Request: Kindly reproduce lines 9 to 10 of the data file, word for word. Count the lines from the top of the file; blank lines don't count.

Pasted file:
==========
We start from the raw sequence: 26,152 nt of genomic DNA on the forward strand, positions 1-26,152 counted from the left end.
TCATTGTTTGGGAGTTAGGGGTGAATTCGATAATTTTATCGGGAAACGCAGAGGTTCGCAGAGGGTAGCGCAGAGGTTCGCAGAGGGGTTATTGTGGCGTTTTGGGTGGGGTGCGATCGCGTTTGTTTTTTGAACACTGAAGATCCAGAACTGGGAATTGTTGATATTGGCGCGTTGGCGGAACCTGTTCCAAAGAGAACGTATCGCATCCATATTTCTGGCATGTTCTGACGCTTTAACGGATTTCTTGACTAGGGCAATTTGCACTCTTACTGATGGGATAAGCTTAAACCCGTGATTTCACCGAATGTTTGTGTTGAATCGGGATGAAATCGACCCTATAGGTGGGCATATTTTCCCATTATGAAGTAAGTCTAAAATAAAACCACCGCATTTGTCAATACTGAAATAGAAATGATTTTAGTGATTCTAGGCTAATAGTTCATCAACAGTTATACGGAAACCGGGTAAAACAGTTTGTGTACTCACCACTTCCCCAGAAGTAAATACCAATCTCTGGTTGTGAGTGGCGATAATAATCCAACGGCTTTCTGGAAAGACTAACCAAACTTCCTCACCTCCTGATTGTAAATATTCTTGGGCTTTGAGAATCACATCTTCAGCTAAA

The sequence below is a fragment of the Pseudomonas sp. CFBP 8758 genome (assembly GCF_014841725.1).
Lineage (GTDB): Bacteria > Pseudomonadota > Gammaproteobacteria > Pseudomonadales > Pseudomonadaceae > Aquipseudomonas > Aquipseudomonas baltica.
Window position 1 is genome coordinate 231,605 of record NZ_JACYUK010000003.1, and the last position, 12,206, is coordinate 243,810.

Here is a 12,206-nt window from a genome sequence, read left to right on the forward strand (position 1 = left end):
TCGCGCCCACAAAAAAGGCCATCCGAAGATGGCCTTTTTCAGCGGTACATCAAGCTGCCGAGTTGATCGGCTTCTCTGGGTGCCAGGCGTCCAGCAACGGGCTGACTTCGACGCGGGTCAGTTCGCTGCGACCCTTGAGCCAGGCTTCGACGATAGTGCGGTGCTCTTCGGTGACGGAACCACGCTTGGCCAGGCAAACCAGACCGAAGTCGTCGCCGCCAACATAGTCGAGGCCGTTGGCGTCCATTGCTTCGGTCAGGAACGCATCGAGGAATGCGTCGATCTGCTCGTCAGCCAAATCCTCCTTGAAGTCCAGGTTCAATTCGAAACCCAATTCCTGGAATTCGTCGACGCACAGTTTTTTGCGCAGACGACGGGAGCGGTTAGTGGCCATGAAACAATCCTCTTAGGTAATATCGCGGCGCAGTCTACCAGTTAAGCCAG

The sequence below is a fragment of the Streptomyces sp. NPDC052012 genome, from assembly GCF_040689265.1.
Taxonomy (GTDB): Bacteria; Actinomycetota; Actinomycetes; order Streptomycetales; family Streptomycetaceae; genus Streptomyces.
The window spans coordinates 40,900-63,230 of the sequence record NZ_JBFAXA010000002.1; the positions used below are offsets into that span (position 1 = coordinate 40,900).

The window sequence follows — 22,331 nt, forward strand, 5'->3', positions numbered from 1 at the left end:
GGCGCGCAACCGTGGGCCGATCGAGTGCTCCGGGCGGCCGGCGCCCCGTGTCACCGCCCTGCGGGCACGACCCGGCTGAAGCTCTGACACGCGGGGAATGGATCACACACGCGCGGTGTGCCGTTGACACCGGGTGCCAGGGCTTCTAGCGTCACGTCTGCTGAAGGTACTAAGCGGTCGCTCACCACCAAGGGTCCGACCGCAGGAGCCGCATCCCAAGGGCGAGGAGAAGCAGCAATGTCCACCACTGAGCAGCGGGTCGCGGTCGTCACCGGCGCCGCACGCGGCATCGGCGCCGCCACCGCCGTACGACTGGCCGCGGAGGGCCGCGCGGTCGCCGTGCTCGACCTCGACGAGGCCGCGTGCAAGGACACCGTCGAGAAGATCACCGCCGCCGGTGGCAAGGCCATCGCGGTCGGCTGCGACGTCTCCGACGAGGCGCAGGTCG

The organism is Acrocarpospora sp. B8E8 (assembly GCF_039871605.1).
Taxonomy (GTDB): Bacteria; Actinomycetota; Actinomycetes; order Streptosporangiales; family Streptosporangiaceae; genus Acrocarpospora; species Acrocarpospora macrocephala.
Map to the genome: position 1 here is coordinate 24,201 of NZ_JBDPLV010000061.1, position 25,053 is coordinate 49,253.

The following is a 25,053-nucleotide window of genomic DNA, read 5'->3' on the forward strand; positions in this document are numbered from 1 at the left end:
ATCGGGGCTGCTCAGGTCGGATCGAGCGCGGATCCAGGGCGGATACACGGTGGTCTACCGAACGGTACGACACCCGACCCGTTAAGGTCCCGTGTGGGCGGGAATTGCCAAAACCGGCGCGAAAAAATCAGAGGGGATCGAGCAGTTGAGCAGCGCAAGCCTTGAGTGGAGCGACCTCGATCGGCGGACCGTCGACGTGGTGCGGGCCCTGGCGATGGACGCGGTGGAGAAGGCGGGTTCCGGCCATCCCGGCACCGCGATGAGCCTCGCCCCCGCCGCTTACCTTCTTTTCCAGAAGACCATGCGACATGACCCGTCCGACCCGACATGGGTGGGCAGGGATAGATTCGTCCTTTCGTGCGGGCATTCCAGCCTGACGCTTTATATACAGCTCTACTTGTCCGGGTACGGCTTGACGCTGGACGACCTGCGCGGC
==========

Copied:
Taxonomy (GTDB): Bacteria; Actinomycetota; Actinomycetes; order Streptomycetales; family Streptomycetaceae; genus Streptomyces.
The window spans coordinates 40,900-63,230 of the sequence record NZ_JBFAXA010000002.1; the positions used below are offsets into that span (position 1 = coordinate 40,900).